The Dark Knight returns in two Bat-tastic DVD sets: an eight-disc Anthology of the first four Batman films (director Tim Burton's inventive Batman and Batman Returns are both worthy of a fresh look), and a two-disc release of Begins, which exhilaratingly resurrected the series this summer.
Extras: The Anthology includes a host of juicy docs and commentaries, from Jack Nicholson licking his chops over playing the Joker to director Joel Schumacher admirably apologizing for the franchise's nadir, his dreadful Batman & Robin. Begins also boasts an impressive lineup of featurettes, confusingly hidden within an elaborate comic-book-style navigation menu. (PG-13)
The Interpreter ($29.98)
After United Nations translator Nicole Kidman overhears a potential assassination plot, she turns to tortured Secret Service agent Sean Penn. Despite some thrilling scenes that would do Hitchcock proud, the film loses its direction after a few twists too many.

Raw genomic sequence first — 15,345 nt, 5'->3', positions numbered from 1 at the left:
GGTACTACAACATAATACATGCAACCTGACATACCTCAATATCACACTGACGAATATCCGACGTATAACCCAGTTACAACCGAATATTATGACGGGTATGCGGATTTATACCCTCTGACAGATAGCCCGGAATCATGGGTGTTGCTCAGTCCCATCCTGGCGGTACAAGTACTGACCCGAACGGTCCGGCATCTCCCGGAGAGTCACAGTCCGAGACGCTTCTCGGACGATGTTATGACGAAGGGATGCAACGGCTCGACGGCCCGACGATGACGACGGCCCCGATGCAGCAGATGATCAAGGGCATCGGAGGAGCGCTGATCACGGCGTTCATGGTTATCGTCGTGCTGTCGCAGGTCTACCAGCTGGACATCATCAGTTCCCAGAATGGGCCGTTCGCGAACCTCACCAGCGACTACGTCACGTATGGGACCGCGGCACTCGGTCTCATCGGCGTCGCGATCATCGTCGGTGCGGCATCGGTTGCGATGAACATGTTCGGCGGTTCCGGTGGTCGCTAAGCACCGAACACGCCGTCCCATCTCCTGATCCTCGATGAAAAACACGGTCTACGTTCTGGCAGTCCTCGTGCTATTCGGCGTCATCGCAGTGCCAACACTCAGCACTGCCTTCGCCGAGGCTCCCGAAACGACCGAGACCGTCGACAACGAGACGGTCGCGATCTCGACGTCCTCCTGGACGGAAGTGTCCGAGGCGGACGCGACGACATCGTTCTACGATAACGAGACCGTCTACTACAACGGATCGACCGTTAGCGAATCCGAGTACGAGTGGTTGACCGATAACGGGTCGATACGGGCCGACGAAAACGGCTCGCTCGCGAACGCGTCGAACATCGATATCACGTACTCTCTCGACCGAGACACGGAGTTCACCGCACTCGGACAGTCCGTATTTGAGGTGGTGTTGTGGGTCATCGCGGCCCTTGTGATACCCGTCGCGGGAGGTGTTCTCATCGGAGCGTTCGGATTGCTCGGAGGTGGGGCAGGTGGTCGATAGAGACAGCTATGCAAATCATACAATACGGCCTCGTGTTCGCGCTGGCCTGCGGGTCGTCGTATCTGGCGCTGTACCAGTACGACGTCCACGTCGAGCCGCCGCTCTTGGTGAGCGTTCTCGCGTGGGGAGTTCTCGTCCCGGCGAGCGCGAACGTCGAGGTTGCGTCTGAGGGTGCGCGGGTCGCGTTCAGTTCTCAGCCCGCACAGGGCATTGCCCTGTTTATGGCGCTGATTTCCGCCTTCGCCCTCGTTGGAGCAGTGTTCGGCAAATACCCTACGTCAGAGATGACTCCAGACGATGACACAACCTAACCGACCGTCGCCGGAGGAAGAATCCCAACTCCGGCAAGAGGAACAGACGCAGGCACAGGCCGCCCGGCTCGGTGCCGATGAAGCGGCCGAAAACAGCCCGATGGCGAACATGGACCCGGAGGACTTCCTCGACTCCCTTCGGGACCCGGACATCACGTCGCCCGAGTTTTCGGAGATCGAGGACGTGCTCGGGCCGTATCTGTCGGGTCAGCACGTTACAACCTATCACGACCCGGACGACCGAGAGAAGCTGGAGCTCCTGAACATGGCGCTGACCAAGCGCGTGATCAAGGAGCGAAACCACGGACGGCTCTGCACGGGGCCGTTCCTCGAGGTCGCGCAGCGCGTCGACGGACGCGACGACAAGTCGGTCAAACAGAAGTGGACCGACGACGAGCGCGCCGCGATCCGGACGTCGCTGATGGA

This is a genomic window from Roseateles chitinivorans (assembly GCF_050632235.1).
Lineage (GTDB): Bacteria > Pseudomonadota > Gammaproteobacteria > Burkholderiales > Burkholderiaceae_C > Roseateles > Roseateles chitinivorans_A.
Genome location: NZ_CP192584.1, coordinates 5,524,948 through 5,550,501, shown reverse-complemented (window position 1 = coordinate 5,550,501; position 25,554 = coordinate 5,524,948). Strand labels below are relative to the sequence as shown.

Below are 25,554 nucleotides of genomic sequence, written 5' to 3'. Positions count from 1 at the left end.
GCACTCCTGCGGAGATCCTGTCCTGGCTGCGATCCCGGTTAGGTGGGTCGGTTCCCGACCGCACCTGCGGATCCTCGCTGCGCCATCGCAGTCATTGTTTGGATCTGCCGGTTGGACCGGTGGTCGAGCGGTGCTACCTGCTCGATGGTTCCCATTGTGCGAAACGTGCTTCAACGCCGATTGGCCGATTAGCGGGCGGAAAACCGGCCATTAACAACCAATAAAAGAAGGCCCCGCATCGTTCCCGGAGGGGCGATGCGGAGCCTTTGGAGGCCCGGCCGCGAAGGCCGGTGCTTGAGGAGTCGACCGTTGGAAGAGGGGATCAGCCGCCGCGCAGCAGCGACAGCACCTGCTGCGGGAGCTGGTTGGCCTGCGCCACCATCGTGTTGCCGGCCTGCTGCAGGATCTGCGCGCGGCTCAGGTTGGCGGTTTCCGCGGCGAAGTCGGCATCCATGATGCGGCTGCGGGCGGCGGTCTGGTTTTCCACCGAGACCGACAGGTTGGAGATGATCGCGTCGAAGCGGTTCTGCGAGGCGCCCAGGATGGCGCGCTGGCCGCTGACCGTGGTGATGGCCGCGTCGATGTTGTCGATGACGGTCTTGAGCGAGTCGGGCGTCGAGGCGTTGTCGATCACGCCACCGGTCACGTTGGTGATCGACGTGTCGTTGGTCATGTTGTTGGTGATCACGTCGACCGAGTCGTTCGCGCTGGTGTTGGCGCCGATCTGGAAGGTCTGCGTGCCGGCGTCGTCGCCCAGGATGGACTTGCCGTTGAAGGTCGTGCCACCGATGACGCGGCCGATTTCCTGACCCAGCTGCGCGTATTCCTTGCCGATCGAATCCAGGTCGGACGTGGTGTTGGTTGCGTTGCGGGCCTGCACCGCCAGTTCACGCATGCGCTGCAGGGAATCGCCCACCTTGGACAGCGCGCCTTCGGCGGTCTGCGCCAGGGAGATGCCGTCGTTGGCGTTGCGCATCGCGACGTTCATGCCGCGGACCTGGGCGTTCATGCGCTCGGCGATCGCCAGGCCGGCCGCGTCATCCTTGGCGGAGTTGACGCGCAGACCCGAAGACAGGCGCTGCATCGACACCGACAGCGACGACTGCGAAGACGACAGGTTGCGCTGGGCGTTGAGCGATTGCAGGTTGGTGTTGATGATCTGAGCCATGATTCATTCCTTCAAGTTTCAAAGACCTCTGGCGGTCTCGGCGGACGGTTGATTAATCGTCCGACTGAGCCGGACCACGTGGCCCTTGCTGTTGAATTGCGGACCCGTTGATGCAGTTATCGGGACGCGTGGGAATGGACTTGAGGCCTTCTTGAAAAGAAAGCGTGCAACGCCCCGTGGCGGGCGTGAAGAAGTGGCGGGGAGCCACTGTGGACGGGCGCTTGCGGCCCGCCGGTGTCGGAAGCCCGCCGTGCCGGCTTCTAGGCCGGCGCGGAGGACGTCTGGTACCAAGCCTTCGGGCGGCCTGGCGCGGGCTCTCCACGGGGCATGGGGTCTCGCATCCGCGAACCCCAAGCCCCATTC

Extras: Illuminating glimpses of real-life U.N. interpreters and how the filmmakers finagled their way into filming at the U.N.; a lackluster alternate ending and deleted scenes. (PG-13)
Gladiator's brutal battles have nothing on the crackerjack death matches in this intriguing tale of a human pit bull (Jet Li) imprisoned since childhood and molded into a ruthless enforcer. For the first time, Li's acting chops are on par with his always-astounding physical feats, but he drowns in the sappy script whenever he learns new life lessons.
Extras: The promised behind-the-scenes look at the battles pulls its punches with blink-and-you-miss-it training footage. (Not rated)